Teaching students to tinker with genetic engineering is good for education and society

gersbach polstein sized
Image via Forbes. Credit: Duke University Photography

Elaborate competitions to build the best robot or design cages to protect falling eggs have been a rite of passage for generations of engineering students. Today, there’s a new contest with the same creativity and competitive spirit, but vastly more sophisticated projects— like mixing-and-matching bits of DNA to create new microorganisms that produce biofuels or costly medicines.

The International Genetically Engineered Machines (iGEM) competition challenges student teams to use cutting-edge tools from the new field of synthetic biology to design, build, and test genetically engineered organisms.

We think this kind of hands-on experimentation and experience is precisely the way to prepare the next generation of leaders who can help society reap the benefits and manage the risks of synthetic biology—and other fields, for that matter.

Read the full, original story: Fun With Genetic Engineering: Why Letting Students Tinker With Microorganisms Is Good For Education And Society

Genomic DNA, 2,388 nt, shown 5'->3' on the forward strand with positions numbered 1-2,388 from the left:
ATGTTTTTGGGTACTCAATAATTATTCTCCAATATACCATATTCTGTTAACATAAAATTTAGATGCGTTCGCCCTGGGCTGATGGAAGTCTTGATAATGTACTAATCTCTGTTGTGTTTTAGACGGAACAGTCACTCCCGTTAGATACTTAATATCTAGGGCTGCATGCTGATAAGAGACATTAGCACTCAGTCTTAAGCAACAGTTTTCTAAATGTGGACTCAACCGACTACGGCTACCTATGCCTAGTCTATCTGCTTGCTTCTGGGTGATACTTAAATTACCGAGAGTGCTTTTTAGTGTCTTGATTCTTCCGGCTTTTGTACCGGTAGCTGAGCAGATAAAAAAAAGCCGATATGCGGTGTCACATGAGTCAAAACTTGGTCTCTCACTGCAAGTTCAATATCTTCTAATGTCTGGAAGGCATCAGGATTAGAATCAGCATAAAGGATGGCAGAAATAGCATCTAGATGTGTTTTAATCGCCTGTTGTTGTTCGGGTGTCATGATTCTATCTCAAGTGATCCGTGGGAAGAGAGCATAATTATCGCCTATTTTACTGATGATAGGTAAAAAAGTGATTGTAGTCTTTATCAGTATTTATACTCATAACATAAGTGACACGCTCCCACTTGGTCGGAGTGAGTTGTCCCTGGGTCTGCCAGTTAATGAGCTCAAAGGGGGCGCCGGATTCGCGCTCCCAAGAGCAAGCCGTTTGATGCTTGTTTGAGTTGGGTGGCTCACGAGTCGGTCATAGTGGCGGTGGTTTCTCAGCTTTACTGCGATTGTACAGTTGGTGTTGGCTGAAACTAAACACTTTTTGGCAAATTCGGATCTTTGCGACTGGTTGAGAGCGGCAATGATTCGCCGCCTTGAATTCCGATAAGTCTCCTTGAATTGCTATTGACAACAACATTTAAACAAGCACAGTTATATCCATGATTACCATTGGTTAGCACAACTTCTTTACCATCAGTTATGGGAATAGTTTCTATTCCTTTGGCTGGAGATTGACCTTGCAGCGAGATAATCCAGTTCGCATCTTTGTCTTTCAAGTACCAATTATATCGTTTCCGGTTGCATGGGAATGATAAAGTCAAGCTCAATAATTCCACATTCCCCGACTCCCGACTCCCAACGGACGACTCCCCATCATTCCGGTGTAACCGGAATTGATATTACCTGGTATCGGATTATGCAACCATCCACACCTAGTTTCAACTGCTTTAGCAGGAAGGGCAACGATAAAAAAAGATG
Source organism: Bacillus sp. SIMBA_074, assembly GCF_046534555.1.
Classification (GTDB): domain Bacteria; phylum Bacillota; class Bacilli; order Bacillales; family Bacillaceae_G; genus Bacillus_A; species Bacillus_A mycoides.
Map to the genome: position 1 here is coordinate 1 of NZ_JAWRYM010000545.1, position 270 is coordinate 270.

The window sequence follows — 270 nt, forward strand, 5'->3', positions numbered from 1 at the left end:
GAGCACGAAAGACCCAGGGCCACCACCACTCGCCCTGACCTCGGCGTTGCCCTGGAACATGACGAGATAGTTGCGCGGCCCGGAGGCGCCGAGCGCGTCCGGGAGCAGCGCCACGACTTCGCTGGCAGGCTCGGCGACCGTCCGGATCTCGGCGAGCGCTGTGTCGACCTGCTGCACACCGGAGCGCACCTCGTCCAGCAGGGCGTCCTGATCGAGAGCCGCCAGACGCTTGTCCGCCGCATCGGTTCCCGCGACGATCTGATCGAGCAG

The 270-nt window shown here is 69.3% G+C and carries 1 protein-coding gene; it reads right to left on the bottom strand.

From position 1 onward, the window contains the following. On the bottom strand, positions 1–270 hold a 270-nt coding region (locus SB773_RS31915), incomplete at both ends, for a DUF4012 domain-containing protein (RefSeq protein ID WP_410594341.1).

Additional Resources:

Outbreak Daily Digest
Biotech Facts & Fallacies
Genetics Unzipped
Infographic: How dangerous COVID mutant strains develop

Infographic: How dangerous COVID mutant strains develop

Sometime in 2019, probably in China, SARS CoV-2 figured out a way to interact with a specific "spike" on the ...

Philip Njemanze: Leading African anti-GMO activist claims Gates Foundation destroying Nigeria

Nigerian anti-GMO activist, physician, and inventor pushes anti-gay and anti-GMO ...
News on human & agricultural genetics and biotechnology delivered to your inbox.
glp menu logo outlined

Newsletter Subscription

Optional. Mail on special occasions.
Send this to a friend